20 September 2012
At first sight the creative arts and research-intensive universities may not seem what you would call “a match made in heaven”. Yet, a new briefing paper published by the League of European Research Universities argues that university strategy and cultural policy can form a crucial partnership and that investing in the field of creativity provokes additional benefits for the institutions, their staff and students.
The authors of the briefing paper, Martinus Buekers (KU Leuven) and Bas Nugteren (Universiteit Utrecht), tell us why and how the creative arts are important for modern research-intensive universities, hoping to inspire university decision makers to establish a strategic policy for the creative arts at their institutions. Doing so can generate multiple benefits that range from scientific insights and educational quality over societal value to economic profit.
Buekers and Nugters describe a model according to which universities can design a cultural strategy, using “production”, “participation” and “connection” as its three anchor points. For such a strategy to be successful, they go on to say, several framework conditions need to be met. For example, the university leadership should be committed to the cause, with a high level central appointment responsible for strategy development and dedicated contact persons in faculties or similar units. Students should be confronted with the creative thinking of the artistic world and stimulated to participate. In addition, the scientific potential of research departments should be linked with the creative capacity of the cultural field (exhibitions, science museums, common projects). Involving international scholars as well as the local community is crucial, too.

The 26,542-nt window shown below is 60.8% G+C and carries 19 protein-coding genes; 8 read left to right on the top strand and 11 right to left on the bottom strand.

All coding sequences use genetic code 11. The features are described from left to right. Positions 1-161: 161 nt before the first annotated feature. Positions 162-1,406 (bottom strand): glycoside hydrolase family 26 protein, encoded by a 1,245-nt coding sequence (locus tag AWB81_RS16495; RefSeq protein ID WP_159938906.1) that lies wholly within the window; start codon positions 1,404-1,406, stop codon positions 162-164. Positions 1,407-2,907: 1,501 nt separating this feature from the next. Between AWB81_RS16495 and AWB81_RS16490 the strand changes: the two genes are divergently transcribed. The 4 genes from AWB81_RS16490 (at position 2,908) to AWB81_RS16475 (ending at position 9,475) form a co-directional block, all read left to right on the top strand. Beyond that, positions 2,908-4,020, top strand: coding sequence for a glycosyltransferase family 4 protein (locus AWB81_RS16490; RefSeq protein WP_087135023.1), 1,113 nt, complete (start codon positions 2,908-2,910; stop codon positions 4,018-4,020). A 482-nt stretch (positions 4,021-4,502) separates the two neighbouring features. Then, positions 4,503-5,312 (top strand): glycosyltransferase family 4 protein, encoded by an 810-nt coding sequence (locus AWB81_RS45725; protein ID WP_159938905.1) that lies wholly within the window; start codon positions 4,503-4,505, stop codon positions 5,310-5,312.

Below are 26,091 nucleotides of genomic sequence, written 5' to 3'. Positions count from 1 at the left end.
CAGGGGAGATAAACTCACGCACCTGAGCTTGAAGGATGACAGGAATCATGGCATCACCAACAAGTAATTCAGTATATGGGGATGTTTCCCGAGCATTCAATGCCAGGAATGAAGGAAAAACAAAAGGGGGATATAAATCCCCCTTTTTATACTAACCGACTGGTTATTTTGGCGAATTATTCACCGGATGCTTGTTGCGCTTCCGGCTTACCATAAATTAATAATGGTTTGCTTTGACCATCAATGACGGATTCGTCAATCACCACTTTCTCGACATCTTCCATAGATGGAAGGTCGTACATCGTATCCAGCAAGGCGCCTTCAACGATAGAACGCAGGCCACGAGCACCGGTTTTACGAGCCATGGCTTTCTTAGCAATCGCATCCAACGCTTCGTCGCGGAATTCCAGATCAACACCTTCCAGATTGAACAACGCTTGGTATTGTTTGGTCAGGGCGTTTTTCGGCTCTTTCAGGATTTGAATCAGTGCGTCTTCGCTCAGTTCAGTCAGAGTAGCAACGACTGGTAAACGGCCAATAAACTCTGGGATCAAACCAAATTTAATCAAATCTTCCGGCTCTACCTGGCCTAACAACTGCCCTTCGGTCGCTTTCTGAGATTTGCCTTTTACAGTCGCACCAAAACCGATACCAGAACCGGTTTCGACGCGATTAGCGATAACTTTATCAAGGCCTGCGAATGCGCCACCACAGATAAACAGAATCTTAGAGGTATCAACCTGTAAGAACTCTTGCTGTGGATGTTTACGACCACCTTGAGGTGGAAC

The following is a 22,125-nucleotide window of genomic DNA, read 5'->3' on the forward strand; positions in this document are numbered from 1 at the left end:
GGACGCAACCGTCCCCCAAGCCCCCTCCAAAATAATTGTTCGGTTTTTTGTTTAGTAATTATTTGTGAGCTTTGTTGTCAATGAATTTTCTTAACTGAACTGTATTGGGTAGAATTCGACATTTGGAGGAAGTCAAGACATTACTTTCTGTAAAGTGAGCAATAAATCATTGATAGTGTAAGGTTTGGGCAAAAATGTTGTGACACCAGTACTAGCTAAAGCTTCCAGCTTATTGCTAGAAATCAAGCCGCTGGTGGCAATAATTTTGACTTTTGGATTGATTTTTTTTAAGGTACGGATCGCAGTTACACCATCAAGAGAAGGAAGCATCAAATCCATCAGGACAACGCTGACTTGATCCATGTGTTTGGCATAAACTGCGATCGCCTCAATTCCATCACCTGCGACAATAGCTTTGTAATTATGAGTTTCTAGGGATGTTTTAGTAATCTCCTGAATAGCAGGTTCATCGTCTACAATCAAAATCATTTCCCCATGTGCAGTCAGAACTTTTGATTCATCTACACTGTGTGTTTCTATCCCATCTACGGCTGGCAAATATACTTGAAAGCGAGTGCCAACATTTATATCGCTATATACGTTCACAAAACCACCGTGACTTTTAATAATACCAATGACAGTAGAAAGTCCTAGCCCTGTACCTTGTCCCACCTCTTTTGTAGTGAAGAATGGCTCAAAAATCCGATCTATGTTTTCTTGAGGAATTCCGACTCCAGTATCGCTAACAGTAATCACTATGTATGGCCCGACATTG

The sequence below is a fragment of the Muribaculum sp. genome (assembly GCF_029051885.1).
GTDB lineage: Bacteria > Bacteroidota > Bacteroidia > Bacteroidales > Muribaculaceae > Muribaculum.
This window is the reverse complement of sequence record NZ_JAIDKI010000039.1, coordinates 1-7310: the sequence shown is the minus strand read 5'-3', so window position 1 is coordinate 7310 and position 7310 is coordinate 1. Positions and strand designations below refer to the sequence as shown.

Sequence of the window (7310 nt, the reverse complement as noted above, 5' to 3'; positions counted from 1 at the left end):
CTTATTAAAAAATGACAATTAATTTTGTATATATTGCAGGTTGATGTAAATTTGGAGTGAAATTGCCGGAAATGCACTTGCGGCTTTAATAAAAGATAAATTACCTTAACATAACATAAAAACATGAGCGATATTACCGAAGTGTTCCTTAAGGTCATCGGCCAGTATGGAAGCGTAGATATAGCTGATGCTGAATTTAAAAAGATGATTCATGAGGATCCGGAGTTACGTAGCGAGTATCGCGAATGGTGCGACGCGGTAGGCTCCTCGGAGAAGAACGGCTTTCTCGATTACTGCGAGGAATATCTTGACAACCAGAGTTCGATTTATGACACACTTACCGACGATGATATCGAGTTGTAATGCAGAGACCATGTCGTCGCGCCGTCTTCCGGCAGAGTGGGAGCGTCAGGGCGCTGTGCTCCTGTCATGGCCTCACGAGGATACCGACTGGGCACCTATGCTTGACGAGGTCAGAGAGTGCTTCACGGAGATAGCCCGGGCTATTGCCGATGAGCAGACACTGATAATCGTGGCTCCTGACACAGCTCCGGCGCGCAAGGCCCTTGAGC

The paper discusses several initiatives at LERU universities describing how this can be done in practice, from university museums that also operate are research institutes (e.g. at the University of Helsinki), to a programme for talented students at the KU Leuven which strengthens ties between the university and the city’s cultural organisations, to the merger of the University of Edinburgh with the Edinburgh College of Arts.
The authors thus make a convincing case that developing and implementing a solid university cultural policy plan is not to be considered a redundant luxury and that focusing on the immensely rich field of creativity and creative arts has a great potential of ‘collateral advantage’ for our ‘prominent places of education and research’.
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Notes for editors
This paper and all other LERU publications are freely available online at http://www.leru.org
The League of European Research Universities (LERU) is as an association of leading research-intensive universities that share the values of high-quality teaching within an environment of internationally competitive research. Founded in 2002, LERU advocates education through an awareness of the frontiers of human understanding; the creation of new knowledge through basic research, which is the ultimate source of innovation in society; and the promotion of research across a broad front in partnership with industry and society at large.
The LERU universities are: